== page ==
3 Lessons in Industry-Disrupting Innovation

Recently, a new name in the health technology industry has made quite a stir. Whoop, a wearable monitoring system that tracks your physiologic metrics, is changing the health-tech industry and turning heads in a completely new direction.

With the FitBit as its predecessor, most consumers are shocked by the differences in design. This wearable wristband has no screen, no alerts, and no GPS. Instead, it looks like a minimal strap bracelet, with the monitoring device on the inner lining, resting against the skin. Although it doesn’t count steps, tell you when it’s time to stand up, or track your runs, Whoop straps monitor all of your physiological metrics. With this data, their software is able to guide you to a better workout, quicker recovery, and more beneficial sleep. This wearable tech is taking your health to the next step with metric analysis, as opposed to simply recording your exercises.

Whoop’s innovations in tech and design have garnered sizable investments from the Foundry Group, Two Sigma Ventures, Accomplice, Thursday Ventures, Promus Ventures, Silicon Valley Bank, as well as angel investors like Netflix co-founder and former CEO Marc Randolph for a substantial total of $55 million in this latest round of investments. Big names in the investing pool are linked to other industry-disrupting startups, like Randolph’s mentorship and investment in Looker Data which sold to Google for $2.6 billion.   

With this kind of attention and interest, its clear Whoop is doing things differently, but the company is changing up more than just its design. Here are three lessons you can apply to innovate your own company to the point of industry disruption.

1. Find new value in your company

Whoop’s biggest pivot from the industry norm is their selling point. Unlike FitBit and AppleWatch that are sold at face-value as a one-time purchase of a product, Whoop has reimaged their value. While the Whoop strap is an essential part of the company, they found that consumers were having a hard time stomaching a purchase of $500 from a company they don’t know or trust.

So, Whoop reevaluated their assets and realized they had more to offer than the strap. They changed their entire business model to sell users their own data. Now, you can buy a Whoop strap for as little as $30 when you buy 8 months of membership. This membership allows you to access your data and receive the analysis and guide that helps you better your workouts and sleep.

Whoop revolutionized the selling model within its industry by finding new value in its product and decided to sell the data its consumers truly are after.

2. Run in the opposite direction of any trend

Fitbits and AppleWatchers are everywhere. In any given room, you can look around and see someone with a big black screen on their wrist. Whether they’re aesthetically pleasing or not, they’re a status symbol for health and wealth. Whoop decided to go a different direction with their design. The Whoop strap is supposed to be minimal, non-intrusive, and as subtle as possible, with the goal to eventually be completely hidden. “You’ll see Whoop over time worn throughout your body,” CEO Will Ahmed said. “The tech can live in other areas of the body, people will not even know you are wearing a sensor. We like the idea of tech being invisible while still being there.”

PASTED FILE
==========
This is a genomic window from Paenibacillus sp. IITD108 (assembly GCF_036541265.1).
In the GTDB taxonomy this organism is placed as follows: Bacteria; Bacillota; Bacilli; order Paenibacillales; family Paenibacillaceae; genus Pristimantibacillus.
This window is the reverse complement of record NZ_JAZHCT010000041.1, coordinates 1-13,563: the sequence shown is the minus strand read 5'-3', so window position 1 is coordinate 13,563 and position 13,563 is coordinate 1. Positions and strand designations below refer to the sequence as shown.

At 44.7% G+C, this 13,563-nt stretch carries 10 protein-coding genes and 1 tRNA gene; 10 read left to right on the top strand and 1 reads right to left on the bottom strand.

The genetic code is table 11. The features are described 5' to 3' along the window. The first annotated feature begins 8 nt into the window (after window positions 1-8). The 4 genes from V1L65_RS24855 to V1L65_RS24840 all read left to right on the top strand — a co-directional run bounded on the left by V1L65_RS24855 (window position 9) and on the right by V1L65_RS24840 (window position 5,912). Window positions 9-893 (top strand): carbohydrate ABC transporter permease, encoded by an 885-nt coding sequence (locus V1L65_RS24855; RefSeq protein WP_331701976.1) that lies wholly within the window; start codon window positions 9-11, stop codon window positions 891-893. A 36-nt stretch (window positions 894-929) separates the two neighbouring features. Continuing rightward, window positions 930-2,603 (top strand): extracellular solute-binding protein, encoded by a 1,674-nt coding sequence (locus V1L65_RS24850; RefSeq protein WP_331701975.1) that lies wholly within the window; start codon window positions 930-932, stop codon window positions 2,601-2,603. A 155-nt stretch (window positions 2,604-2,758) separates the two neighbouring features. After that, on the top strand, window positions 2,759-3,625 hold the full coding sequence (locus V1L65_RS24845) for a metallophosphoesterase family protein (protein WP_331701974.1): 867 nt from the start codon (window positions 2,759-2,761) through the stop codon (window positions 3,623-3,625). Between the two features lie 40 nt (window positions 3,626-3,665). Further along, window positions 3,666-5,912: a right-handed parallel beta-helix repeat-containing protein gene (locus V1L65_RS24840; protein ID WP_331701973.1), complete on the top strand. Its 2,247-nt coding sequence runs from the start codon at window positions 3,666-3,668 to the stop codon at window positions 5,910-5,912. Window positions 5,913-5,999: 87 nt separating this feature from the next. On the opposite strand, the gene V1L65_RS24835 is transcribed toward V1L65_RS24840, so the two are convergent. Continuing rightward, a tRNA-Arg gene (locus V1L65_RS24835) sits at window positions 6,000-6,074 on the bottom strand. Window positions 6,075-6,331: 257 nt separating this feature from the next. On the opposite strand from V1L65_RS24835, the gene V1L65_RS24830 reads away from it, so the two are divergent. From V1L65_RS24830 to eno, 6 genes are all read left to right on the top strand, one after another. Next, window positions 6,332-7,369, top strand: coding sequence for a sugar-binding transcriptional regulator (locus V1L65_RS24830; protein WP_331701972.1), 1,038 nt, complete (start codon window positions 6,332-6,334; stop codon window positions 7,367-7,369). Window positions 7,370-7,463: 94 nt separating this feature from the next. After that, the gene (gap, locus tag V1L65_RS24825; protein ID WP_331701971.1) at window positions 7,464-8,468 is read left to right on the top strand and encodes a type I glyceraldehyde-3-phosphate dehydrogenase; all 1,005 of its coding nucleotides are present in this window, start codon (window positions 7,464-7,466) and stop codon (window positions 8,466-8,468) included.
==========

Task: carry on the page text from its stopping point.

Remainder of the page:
This pivot from the flashy to the unseen makes the Whoop strap feel more like a health product. It privatizes your goals, your metrics, and your body, making your journey with the strap a personal one.

While its competitors are after the same status a nice watch gives a wearer, Whoop wants to give its consumer discretion.

3. Only do what you can do best

Another source of value in Whoop is the overall quality of the tracking and analysis of metrics. In other words, it does what it’s supposed to do and it does it well. While the technology exists for Whoop to add a screen or a GPS, the clutter would complicate things.

“The dirty secret with wearables is that the more features you try to pack in to them, the less effective they are,” Ahmed said. “We have been deliberate about what we want our tech to do. We think about the context of what will make the experience better, and if it doesn’t we’re not doing it.”

Whoop traded in the old norm (screens and outdated but familiar tracking methods) for a newer, more comprehensive technology. If they tried to incorporate the old methods Whoop’s new model wouldn’t work as well as it does. Changing from the familiar is always a risk, but in this case, it looks like it will pay off.

Related: How to Nail the Pitch and Get What You Want